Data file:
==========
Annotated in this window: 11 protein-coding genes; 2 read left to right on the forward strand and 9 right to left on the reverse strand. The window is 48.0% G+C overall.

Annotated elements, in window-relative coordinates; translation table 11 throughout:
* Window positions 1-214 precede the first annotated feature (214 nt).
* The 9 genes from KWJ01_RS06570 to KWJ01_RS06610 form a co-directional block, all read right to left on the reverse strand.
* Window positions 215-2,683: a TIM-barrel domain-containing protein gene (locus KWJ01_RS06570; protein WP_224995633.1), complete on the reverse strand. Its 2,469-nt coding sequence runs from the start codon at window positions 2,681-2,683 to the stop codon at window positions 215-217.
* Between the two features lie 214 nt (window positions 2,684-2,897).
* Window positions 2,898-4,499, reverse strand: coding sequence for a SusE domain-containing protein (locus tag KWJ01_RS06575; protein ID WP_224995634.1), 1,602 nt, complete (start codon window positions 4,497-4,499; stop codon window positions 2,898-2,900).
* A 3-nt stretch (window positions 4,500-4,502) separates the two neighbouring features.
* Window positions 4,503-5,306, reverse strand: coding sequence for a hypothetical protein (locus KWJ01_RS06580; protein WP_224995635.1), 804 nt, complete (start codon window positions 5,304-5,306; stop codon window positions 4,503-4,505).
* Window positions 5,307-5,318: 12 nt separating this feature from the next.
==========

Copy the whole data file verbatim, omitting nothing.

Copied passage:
Annotated in this window: 11 protein-coding genes; 2 read left to right on the forward strand and 9 right to left on the reverse strand. The window is 48.0% G+C overall.

Annotated elements, in window-relative coordinates; translation table 11 throughout:
* Window positions 1-214 precede the first annotated feature (214 nt).
* The 9 genes from KWJ01_RS06570 to KWJ01_RS06610 form a co-directional block, all read right to left on the reverse strand.
* Window positions 215-2,683: a TIM-barrel domain-containing protein gene (locus KWJ01_RS06570; protein WP_224995633.1), complete on the reverse strand. Its 2,469-nt coding sequence runs from the start codon at window positions 2,681-2,683 to the stop codon at window positions 215-217.
* Between the two features lie 214 nt (window positions 2,684-2,897).
* Window positions 2,898-4,499, reverse strand: coding sequence for a SusE domain-containing protein (locus tag KWJ01_RS06575; protein ID WP_224995634.1), 1,602 nt, complete (start codon window positions 4,497-4,499; stop codon window positions 2,898-2,900).
* A 3-nt stretch (window positions 4,500-4,502) separates the two neighbouring features.
* Window positions 4,503-5,306, reverse strand: coding sequence for a hypothetical protein (locus KWJ01_RS06580; protein WP_224995635.1), 804 nt, complete (start codon window positions 5,304-5,306; stop codon window positions 4,503-4,505).
* Window positions 5,307-5,318: 12 nt separating this feature from the next.